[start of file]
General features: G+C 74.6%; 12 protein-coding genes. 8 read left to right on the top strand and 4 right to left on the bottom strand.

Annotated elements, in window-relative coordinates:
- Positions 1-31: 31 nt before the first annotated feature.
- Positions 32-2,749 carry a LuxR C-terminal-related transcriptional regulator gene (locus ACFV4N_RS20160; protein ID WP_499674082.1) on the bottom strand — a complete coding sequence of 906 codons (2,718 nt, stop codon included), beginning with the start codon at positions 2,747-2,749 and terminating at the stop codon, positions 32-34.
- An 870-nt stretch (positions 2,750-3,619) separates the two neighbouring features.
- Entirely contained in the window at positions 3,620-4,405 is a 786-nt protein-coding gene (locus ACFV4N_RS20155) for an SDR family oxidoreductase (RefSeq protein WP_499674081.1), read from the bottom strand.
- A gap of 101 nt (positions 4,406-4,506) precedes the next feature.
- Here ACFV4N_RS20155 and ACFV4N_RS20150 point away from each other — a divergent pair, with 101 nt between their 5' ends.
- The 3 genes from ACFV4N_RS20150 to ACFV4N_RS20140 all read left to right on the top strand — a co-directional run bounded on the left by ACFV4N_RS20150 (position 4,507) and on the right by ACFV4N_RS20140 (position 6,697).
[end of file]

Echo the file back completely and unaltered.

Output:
General features: G+C 74.6%; 12 protein-coding genes. 8 read left to right on the top strand and 4 right to left on the bottom strand.

Annotated elements, in window-relative coordinates:
- Positions 1-31: 31 nt before the first annotated feature.
- Positions 32-2,749 carry a LuxR C-terminal-related transcriptional regulator gene (locus ACFV4N_RS20160; protein ID WP_499674082.1) on the bottom strand — a complete coding sequence of 906 codons (2,718 nt, stop codon included), beginning with the start codon at positions 2,747-2,749 and terminating at the stop codon, positions 32-34.
- An 870-nt stretch (positions 2,750-3,619) separates the two neighbouring features.
- Entirely contained in the window at positions 3,620-4,405 is a 786-nt protein-coding gene (locus ACFV4N_RS20155) for an SDR family oxidoreductase (RefSeq protein WP_499674081.1), read from the bottom strand.
- A gap of 101 nt (positions 4,406-4,506) precedes the next feature.
- Here ACFV4N_RS20155 and ACFV4N_RS20150 point away from each other — a divergent pair, with 101 nt between their 5' ends.
- The 3 genes from ACFV4N_RS20150 to ACFV4N_RS20140 all read left to right on the top strand — a co-directional run bounded on the left by ACFV4N_RS20150 (position 4,507) and on the right by ACFV4N_RS20140 (position 6,697).